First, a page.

Last Thursday, registered Apple developers received an e-mail about CEO Tim Cook keeping a promise he made at the World Wide Developer’s Conference – the App Store opened its digital doors in thirty-two new countries. This brings the total number of territories where the App Store is available to 155. Apple’s other numbers are equally impressive: the App Store now boasts a total of 650,000 applications, 225,000 of which were developed specifically for the iPad; users have downloaded an impressive total of 30 billion apps, earning developers a total of $5 billion in profits.
The comprehensive list of new markets focuses mostly on Africa and Asia, with a couple eastern European nations thrown in for good measure. It includes more familiar nations like Albania and Zimbabwe, and others you may not even have heard of, like São Tomé and Príncipe and the Federated States of Micronesia. In any event, the inexorable global expansion of the App Store could very well prove lucrative for developers with geographically specific apps and creative marketing campaigns.
Mat Smith of Engadget quips that “iOS users looking to Cut The Rope in Chad, or hurl Angry Birds in Albania can hit up their respective App Store now.” This is true, of course, but innovative developers might want to take a look at geo-specific needs of emerging app markets and tailor their products accordingly, on the off chance that consumers on the steppes of Mongolia or along the coastline of Yap might have different needs than those killing time on a Manhattan subway commute. Cell phone use in such exotic locales is higher than one might think, in many cases because the infrastructure in such places never quite managed to support land lines, resulting in a significant number of consumers for whom smart phones serve as essential tools rather than as expensive toys.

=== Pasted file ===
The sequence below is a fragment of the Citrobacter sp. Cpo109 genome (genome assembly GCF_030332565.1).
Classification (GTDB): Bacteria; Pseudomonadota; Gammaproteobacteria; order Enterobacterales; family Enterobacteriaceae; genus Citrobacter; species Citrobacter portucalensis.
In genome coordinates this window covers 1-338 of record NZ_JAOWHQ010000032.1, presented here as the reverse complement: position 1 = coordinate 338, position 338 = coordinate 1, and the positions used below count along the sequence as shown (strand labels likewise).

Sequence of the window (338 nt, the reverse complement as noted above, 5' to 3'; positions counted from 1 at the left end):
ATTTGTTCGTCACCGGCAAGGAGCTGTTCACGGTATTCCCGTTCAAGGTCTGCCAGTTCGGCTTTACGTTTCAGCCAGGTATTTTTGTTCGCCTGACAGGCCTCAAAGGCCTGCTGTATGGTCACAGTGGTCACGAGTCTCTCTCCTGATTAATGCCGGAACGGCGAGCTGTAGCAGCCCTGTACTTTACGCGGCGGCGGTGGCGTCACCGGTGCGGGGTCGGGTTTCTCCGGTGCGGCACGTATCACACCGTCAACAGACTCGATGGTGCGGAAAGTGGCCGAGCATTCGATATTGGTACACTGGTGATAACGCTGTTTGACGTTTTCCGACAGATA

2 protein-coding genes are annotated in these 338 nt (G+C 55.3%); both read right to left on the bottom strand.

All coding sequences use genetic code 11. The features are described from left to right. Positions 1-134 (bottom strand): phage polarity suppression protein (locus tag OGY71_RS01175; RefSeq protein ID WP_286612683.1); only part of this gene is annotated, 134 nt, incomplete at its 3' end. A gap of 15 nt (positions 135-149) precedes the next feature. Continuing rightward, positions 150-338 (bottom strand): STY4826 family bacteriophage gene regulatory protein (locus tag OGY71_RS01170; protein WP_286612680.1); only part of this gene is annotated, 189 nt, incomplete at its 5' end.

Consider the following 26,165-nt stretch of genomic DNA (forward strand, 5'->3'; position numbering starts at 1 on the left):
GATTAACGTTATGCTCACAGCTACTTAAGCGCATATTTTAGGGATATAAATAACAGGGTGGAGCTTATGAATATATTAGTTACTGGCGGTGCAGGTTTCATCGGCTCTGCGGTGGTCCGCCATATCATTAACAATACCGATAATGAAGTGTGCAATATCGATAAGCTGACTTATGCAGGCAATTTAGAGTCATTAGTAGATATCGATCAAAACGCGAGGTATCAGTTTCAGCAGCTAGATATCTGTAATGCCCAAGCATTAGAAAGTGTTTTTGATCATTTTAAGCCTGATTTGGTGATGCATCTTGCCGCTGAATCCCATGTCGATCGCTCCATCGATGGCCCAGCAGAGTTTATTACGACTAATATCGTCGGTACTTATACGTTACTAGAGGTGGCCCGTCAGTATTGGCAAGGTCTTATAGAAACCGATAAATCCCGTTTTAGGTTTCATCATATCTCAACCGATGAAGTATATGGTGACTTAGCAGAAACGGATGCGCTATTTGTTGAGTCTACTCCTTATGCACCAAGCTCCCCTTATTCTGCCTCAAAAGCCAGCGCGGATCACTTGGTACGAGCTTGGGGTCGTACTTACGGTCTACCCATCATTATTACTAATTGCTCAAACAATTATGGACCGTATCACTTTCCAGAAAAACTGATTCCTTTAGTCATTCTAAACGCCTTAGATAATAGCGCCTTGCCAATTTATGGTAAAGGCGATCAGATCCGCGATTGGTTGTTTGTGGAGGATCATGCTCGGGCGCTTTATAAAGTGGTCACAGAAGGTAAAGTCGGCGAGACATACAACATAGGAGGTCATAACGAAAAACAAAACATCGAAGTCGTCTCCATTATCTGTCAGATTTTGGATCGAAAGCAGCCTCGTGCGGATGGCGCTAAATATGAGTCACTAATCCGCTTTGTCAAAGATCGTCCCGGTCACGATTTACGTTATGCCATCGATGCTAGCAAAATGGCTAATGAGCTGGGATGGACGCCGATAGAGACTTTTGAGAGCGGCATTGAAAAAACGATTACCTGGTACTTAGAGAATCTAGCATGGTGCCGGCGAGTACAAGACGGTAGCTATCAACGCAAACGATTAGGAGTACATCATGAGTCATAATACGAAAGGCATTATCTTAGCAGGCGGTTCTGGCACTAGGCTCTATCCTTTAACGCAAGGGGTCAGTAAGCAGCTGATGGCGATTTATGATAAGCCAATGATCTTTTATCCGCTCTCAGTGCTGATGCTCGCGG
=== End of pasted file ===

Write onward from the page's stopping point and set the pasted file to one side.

What might speak to the needs of these new consumers? Given the paucity of adequate infrastructure in many of these nations, would crowd-sourced apps prove useful and lucrative? Would targeted weather apps catch on in isolated island nations often and tragically surprised by hurricanes and tsunamis? We’re just spit-balling here, but if you have a great idea for such an app, drop us a line and we’ll get you started.